Structured in three parts, Charnock devotes two-thirds of this work to exploring how God designs and exercises his providence for the good of his people. He argues that God’s universal providence exists for God’s glory and the welfare of his church, asserting that “the world is ordained for the church.”[ii] Thus, God makes nations and the state of the world subservient to his gracious purposes for his children. How could Charnock pen these biblical ideas when from outward appearances, the enemies of the church held the reins of power in his time?

The careful reader will notice that Charnock, too, struggled to understand the bitter providences of his day. He shares: “God seems to manage the church today more by his wisdom than his power, and his wisdom is not as easily understood by us as the palpable effects of his strength.”[iii] It is easier to see God’s power manifested in miraculous works such as the parting of the Red Sea than it is to see his power demonstrated in our day-to-day ordinary lives.

Study Providence with Prayer

Because we are finite creatures who only know today, the author teaches that “we must study providence with much prayer, because we are not capable of knowing why things take place. We are shallow creatures and cannot discern the infinite, wise methods God employs in managing all things.”[iv]

The relationship between providence and prayer is a biblical subject that I desire to study. Chapter 23, “The Mighty Force of Prayer,” prods me to grow in my prayer life. Charnock presents Isaiah 45:11: “Thus says the Lord, the Holy One of Israel, and the one who formed him: ‘Ask me of things to come; will you command me concerning my children and the work of my hands?’ ” Pondering the biblical truth that the church is the body of Christ and God cares deeply for his own flesh, Charnock invites us to discover the powerful influence our prayers have on God’s governance.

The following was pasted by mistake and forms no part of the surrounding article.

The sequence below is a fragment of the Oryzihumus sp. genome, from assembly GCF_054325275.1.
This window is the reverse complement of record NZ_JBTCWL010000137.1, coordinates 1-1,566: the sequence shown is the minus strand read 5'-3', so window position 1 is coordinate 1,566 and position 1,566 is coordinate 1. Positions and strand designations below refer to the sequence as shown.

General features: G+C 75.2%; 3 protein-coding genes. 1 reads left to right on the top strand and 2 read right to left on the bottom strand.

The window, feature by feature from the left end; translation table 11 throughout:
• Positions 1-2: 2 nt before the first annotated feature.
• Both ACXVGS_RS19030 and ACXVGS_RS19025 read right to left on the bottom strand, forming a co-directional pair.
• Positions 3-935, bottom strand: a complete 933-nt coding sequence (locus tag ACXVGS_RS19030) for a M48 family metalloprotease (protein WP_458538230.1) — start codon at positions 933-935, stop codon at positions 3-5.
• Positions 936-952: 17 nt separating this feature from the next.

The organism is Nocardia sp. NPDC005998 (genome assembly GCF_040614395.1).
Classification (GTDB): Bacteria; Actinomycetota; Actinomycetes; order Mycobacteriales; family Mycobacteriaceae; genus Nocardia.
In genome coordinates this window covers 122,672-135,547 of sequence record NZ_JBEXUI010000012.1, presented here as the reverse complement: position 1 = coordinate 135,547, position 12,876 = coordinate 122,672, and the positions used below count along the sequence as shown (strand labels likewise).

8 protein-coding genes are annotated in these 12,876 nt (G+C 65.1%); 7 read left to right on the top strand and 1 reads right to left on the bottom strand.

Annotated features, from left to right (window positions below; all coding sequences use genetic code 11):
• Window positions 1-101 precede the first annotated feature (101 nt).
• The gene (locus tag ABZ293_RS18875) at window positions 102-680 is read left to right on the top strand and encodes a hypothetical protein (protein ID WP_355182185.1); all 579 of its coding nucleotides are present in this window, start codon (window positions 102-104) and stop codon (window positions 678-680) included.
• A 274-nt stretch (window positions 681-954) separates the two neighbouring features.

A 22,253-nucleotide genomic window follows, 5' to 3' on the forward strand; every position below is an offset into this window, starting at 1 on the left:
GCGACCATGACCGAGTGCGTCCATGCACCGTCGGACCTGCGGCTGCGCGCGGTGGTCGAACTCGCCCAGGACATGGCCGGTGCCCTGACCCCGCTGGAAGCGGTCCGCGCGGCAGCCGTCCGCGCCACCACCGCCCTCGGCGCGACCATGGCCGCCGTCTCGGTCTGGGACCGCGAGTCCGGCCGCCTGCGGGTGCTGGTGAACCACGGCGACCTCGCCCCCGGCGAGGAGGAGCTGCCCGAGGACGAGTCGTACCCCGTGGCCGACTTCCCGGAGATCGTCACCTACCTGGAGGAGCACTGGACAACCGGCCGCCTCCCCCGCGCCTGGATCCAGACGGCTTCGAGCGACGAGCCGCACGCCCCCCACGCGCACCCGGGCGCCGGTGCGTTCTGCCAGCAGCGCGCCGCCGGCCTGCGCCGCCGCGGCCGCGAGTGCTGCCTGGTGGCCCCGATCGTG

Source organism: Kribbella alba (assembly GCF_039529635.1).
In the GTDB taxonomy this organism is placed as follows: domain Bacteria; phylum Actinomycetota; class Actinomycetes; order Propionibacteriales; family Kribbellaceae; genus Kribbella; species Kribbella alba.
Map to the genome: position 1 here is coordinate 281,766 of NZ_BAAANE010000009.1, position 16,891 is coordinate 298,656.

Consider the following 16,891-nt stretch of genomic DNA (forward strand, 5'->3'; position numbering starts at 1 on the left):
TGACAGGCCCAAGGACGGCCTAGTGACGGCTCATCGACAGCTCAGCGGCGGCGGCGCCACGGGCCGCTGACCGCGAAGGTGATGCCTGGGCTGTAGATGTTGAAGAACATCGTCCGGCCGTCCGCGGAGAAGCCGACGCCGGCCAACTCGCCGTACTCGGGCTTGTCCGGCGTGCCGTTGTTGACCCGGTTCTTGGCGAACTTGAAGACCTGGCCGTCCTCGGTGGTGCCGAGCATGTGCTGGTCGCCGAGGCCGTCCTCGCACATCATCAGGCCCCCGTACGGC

When the prayers of God’s people align with his covenantal promises, Scripture explains these prayers are like incense before God; they are a pleasing aroma of worship to him (see Rev. 8:3–5). This is the antithesis of Job’s dismal outlook: “What profit do we get if we pray to him?” (Job 21:15).

Praying according to God’s Word requires daily practice. When we approach the Lord, opening the Bible and pondering how God relates to his people helps us to grow in prayer. Charnock highlights that God is a father who provides, mother who suckles, husband who loves, and brother who counsels (see Isa. 64:8; 49:15; Eph. 5:25–29; John 20:17). As a father is bound to his children, a mother to her infant, a husband to his wife, and a brother to his kindred, so God is bound to his people in these intimate ways. In prayer Charnock teaches us to reflect on these tender relationships so that we can perceive that God is profoundly moved by the cries of his people.

Living in Light of Providence

Charnock concludes Divine Providence by identifying ten duties from Scripture that providence requires. Since providence works for the good of the church, do not fear the enemies of the church. Rather, wait on God’s providence and trust his timing to show himself strong for his people. Then his mercy is no longer an abstract idea or remote theory, but like the psalmist, we taste and see that the Lord is good!


[i] Stephen Charnock, Divine Providence: A Classic Work for Modern Readers (Phillipsburg, NJ: P&R Publishing, 2022), 34.

[ii] Charnock, 139.

[iii] Charnock, 254.

[iv] Charnock, 129.